[r-t] Seven Deadly Sins
rlee5040 at yahoo.com
Mon Oct 31 19:15:02 UTC 2005
>Some answers for the as-yet unconvinced Rob Lee:
Not quite answers though Mark - still your views vs. mine!
>By using my
>program, you are using my algorithm, but that's no different from Ben
>Willetts, on ringing-theory, explaining to William Dawson, also on
>ringing-theory, how you calculate internal falseness, and William going away
>and using this new knowledge (algorithm) to produce compositions.
I'm still not happy with this. To my mind, an aid to composing such as a peal
prover or knowledge of internal falseness is different to a peal generator,
in that one produces the composition and the other doesn't. You could be lectured
on internal falseness until your ears bleed. This, on its own, will not result
>Why should we regulate how those compositions are produced?
We don't have to, except maybe for some accuracy/consistency, depending on
what your definition of composing is. To me, the logical definition (at least at grass
roots level) is of producing a composition, whether it's done by a human, computer,
monkey or spade.
>Neither would you have the compositions if you hadn't had the idea in the
>first place. You need both things to get the result.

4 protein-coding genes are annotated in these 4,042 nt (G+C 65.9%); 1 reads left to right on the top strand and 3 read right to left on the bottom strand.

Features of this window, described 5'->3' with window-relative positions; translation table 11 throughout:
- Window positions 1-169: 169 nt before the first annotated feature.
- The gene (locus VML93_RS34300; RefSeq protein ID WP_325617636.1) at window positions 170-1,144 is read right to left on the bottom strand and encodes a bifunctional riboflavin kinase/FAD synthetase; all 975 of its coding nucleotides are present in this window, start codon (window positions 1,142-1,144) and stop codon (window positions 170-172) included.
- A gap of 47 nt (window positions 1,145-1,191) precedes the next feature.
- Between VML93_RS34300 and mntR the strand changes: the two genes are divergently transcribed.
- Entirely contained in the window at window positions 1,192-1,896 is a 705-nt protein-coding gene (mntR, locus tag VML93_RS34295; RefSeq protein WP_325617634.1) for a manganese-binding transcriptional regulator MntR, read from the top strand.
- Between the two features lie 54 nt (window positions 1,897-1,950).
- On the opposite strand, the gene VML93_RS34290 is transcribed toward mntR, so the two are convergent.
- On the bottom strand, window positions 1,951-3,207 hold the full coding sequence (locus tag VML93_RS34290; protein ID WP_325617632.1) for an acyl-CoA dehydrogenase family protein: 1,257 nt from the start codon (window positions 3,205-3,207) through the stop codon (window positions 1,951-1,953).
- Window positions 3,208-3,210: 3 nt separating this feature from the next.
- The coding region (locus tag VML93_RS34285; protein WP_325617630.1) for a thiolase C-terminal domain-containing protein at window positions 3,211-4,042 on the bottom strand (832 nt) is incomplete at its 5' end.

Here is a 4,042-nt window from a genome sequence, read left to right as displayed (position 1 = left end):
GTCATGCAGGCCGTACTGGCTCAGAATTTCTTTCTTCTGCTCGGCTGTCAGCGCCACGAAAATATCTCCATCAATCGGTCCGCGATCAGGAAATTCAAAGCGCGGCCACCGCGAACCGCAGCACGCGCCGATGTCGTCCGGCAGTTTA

Exactly, so credit the composition as "Me, using BYROC/SMC/whatever", as I
originally suggested. Just don't put "Comp: Me".
However, at the extreme, suppose you haven't access to a composition program,
and you commissioned me to produce a composition for you in a standard method
including, say, Queens & some cyclical and little bell rollups. The original idea isn't
mine, but I go away and work on it and find what I think is the most effective solution.
Should I then give away/split the composition credit, just on the grounds that the
original idea wasn't mine? If I did this, then I would indeed be a 'tool'.
>I don't want composition to be shackled to hand-generation of leads
>forever. There is a whole infinity of wondrous compositional possibilities
>waiting out there, ready for the plucking by the choosy and imaginative eye
>of the human composer, which will never be found if we restrict ourselves
Note that so far in this debate, I haven't condemned peal generators
used in the right hands - my only query has been how we should describe
the resulting compositions.
PS. Robin, I wouldn't at all dispute that you composed the peal.
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